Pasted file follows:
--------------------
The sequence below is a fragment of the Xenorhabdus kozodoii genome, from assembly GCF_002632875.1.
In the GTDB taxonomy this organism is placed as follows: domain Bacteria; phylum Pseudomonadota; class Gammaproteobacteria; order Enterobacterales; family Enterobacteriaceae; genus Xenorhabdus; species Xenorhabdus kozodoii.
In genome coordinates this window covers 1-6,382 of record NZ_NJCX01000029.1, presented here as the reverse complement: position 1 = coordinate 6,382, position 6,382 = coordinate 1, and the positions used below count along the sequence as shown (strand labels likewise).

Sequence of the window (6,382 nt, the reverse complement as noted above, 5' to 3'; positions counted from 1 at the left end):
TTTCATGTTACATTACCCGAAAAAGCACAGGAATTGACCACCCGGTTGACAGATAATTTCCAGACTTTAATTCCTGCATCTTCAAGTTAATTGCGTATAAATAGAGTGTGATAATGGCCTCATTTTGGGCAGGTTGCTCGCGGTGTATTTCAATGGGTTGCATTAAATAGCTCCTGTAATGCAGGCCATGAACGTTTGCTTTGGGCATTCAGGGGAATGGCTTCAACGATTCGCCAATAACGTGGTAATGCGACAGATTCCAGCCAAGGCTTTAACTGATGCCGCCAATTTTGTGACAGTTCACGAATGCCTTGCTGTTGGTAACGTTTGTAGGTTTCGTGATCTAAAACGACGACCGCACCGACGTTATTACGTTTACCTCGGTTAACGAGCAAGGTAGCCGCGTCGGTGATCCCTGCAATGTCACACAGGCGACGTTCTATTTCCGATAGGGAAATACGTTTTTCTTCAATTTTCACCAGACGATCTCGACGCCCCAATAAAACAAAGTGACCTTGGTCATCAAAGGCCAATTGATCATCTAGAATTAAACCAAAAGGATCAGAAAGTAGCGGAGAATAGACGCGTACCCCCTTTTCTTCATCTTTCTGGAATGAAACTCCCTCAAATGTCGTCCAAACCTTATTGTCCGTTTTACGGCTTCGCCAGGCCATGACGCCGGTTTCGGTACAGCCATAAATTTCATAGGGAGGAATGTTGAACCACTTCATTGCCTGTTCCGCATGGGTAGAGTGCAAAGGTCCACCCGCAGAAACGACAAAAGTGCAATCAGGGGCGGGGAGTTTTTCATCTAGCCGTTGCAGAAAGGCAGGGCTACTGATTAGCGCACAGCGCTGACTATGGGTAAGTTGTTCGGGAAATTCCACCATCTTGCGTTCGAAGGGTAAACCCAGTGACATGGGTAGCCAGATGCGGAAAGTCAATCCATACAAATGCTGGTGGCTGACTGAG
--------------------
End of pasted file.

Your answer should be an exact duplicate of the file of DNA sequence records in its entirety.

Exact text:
The sequence below is a fragment of the Xenorhabdus kozodoii genome, from assembly GCF_002632875.1.
In the GTDB taxonomy this organism is placed as follows: domain Bacteria; phylum Pseudomonadota; class Gammaproteobacteria; order Enterobacterales; family Enterobacteriaceae; genus Xenorhabdus; species Xenorhabdus kozodoii.
In genome coordinates this window covers 1-6,382 of record NZ_NJCX01000029.1, presented here as the reverse complement: position 1 = coordinate 6,382, position 6,382 = coordinate 1, and the positions used below count along the sequence as shown (strand labels likewise).

Sequence of the window (6,382 nt, the reverse complement as noted above, 5' to 3'; positions counted from 1 at the left end):
TTTCATGTTACATTACCCGAAAAAGCACAGGAATTGACCACCCGGTTGACAGATAATTTCCAGACTTTAATTCCTGCATCTTCAAGTTAATTGCGTATAAATAGAGTGTGATAATGGCCTCATTTTGGGCAGGTTGCTCGCGGTGTATTTCAATGGGTTGCATTAAATAGCTCCTGTAATGCAGGCCATGAACGTTTGCTTTGGGCATTCAGGGGAATGGCTTCAACGATTCGCCAATAACGTGGTAATGCGACAGATTCCAGCCAAGGCTTTAACTGATGCCGCCAATTTTGTGACAGTTCACGAATGCCTTGCTGTTGGTAACGTTTGTAGGTTTCGTGATCTAAAACGACGACCGCACCGACGTTATTACGTTTACCTCGGTTAACGAGCAAGGTAGCCGCGTCGGTGATCCCTGCAATGTCACACAGGCGACGTTCTATTTCCGATAGGGAAATACGTTTTTCTTCAATTTTCACCAGACGATCTCGACGCCCCAATAAAACAAAGTGACCTTGGTCATCAAAGGCCAATTGATCATCTAGAATTAAACCAAAAGGATCAGAAAGTAGCGGAGAATAGACGCGTACCCCCTTTTCTTCATCTTTCTGGAATGAAACTCCCTCAAATGTCGTCCAAACCTTATTGTCCGTTTTACGGCTTCGCCAGGCCATGACGCCGGTTTCGGTACAGCCATAAATTTCATAGGGAGGAATGTTGAACCACTTCATTGCCTGTTCCGCATGGGTAGAGTGCAAAGGTCCACCCGCAGAAACGACAAAAGTGCAATCAGGGGCGGGGAGTTTTTCATCTAGCCGTTGCAGAAAGGCAGGGCTACTGATTAGCGCACAGCGCTGACTATGGGTAAGTTGTTCGGGAAATTCCACCATCTTGCGTTCGAAGGGTAAACCCAGTGACATGGGTAGCCAGATGCGGAAAGTCAATCCATACAAATGCTGGTGGCTGACTGAG